Southern California and Europe are miles apart geographically and culturally. Yet one San Diego-area church's dreams for world evangelization brings the two regions together in remarkable ways.
In the fall of 1985, Emmanuel Faith Community Church (EFCC) hosted a regional Perspectives on the World Christian Movement course. Thirty people in the church were challenged by what they learned. In January 1986, they began to meet weekly, praying for God's vision for them concerning world evangelization.
During the next few months, God encouraged them to focus on the unreached, particularly Muslims. Harry Larson, EFCC missions pastor, began investigating unreached groups whom EFCC might adopt for planting a church. One people group arressted the church's attention.
"We were amazed by the Kurds around the world," says Larson. "They seemed an ideal unreached people to target." Not only are most Kurdish communities scatttered in countries presumably "closed" to missionaries (primarily, Iran, Iraq, and USSR), but a sizable Kurdish population works in western Europe, accessible to evangelism, and if reached for Christ, these may return to their own countries and effectively reach their own people. Patrick Johnstone (author of Operation World) estimates that only two or three individuals among Turkey's eight million Kurds are Christians.
After further prayer, EFCC decided to adopt the Kurds. Before the official adoption, leaders in the church sent a fact-finding team to Europe in August 1986, and then spent nine months educating the church about Kurds and seeking church approval for adoption. EFCC wanted to give not only prayer and financial support toward reaching the Kurds, but also some of its own members. The church approached a mission agency working with Muslims about recruiting a team to work with the Kurds in western Europe. The agency had wanted to begin such a work for years, and was happy to partner with EFCC in drawing up a strategy document to recruit this team. The strategy called for reaching Kurds in a specific European nation, to ultimately plant an indigenous church movement among them. Leaders in the church took the commitment so serously they began asking those who had appropriate gifts to consider being missionaries to the Kurds.
In January 1989 the church sent one of its own couples to western Europe to begin German and Kurmanji language study. Others are praying about joining the Kurdish team. The church will help finance the translation of the Jesus film into Kurmanji. The relationship between EFCC and the mission agency has been productive and encouraging. Because of the mission's doctrinal compatibility, field based strategy, strong focus on Muslim outreach, and traditional sending methods EFCC has trusted its leadership and guidance. The missioin has been very flexible in offering help in the recruiting and Training candidates for the Kurdish team. "A sense of ownership comes when you've sent your own people to reach a particular group for whom you've prayed," says an EFCC member who attended their Perspectives class.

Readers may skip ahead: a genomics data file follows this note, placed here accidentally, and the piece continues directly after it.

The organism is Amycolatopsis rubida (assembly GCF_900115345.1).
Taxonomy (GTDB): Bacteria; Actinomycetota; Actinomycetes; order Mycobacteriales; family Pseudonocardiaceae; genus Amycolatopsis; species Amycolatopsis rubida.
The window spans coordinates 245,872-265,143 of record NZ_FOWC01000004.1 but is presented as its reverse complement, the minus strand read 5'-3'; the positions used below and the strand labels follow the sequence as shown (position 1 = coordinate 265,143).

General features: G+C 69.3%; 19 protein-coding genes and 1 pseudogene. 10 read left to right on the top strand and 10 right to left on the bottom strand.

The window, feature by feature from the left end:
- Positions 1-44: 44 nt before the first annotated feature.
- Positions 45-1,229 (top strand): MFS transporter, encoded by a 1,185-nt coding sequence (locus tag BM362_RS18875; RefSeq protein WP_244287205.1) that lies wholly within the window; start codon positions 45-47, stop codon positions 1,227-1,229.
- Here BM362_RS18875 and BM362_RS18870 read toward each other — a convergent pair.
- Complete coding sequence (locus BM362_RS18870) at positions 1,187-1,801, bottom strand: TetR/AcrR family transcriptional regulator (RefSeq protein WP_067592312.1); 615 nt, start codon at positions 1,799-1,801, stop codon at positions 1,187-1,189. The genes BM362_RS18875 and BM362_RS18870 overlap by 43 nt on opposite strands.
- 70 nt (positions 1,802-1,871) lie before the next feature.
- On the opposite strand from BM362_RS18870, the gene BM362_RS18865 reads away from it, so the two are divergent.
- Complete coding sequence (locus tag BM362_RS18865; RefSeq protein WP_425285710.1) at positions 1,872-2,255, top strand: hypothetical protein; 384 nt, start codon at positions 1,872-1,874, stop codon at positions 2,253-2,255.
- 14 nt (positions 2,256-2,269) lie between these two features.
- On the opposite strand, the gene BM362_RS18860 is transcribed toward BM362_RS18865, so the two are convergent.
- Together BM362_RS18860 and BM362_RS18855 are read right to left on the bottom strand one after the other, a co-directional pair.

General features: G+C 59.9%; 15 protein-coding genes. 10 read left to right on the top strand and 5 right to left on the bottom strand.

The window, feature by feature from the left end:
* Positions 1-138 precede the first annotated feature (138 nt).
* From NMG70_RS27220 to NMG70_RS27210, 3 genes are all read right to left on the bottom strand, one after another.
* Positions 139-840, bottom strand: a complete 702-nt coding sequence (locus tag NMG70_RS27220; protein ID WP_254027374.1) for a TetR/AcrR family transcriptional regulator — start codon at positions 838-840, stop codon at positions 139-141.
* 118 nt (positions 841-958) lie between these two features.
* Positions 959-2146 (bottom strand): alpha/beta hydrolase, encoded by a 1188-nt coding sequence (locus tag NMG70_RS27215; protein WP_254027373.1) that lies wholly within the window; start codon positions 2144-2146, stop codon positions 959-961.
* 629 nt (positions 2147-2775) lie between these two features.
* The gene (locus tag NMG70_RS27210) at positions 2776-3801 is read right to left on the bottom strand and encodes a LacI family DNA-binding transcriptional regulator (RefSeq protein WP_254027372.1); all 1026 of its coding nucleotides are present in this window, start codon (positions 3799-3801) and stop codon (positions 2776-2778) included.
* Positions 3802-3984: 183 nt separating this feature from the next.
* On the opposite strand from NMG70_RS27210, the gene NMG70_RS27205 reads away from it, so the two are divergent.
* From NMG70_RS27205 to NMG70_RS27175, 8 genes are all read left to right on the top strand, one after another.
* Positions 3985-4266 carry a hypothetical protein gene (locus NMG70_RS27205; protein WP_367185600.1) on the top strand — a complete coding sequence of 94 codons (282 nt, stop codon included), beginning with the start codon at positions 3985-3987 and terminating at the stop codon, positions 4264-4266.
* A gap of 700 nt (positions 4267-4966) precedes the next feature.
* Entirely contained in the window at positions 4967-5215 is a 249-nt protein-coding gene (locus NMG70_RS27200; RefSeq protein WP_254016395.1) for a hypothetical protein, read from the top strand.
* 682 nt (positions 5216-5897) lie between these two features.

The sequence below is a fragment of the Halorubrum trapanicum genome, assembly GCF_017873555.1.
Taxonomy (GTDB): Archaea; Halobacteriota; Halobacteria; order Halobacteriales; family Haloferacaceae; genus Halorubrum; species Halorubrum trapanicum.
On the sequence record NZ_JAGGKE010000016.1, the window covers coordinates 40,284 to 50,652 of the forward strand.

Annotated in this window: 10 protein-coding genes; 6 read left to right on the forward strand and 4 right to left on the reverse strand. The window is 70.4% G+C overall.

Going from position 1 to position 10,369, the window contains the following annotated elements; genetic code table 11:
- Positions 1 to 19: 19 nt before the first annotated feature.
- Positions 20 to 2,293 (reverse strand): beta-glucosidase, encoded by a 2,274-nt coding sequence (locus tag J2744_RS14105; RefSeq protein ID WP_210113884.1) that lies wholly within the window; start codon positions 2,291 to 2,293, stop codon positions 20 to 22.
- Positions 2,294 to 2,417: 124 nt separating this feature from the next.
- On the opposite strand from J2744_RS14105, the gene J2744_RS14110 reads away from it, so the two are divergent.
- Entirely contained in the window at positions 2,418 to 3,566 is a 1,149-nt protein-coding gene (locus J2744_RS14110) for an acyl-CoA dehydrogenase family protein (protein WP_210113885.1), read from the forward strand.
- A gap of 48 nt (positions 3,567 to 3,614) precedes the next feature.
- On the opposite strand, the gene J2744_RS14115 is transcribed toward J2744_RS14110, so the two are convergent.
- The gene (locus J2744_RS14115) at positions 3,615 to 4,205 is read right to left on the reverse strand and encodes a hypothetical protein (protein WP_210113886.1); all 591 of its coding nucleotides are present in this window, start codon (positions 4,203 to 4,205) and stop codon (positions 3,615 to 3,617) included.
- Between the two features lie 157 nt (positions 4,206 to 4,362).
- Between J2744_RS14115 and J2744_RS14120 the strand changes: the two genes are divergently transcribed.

Members of the church, Mike and Sue Olson (Not
their real names) agree. They are so encouraged by the Kurdish
adoption process that Mike says, "I've commited the next
ten years to Muslim evangelism. Our friends who've gone to Europe
are central to that vision. They're people I know, and I'll pray
for and write them." Sue prays daily for them, and says,
"I'll be praying for the Kurds the rest of my life."
This spring the Olsons move to Oregon to begin seminary training
for a pastoral ministry. "I'll take this (adoption) concept
into my pastorate," says Mike. "Adoption is a do-able
kind of thing. It doesn't take a large church and reduces the
10,000 unreached people groups to bite-size proportions."
Your church can learn from EFCC's experience in adopting an unreached people. You can participate in an adoption, in praying for missionaries, and an unreached people. If your church is considering an "adoption", says Larson , "Do your homework. Research the people group thoroughly: And pray fervently. These are indispensable parts of the process."
For more information about how your church can adopt an unreached people, contact:
1605 Elizabeth Street
Pasadena, CA 91104
They will be happy to provide you with information, resources, advice... Whatever you need to successfully adopt your own people group.
*Names have been changed.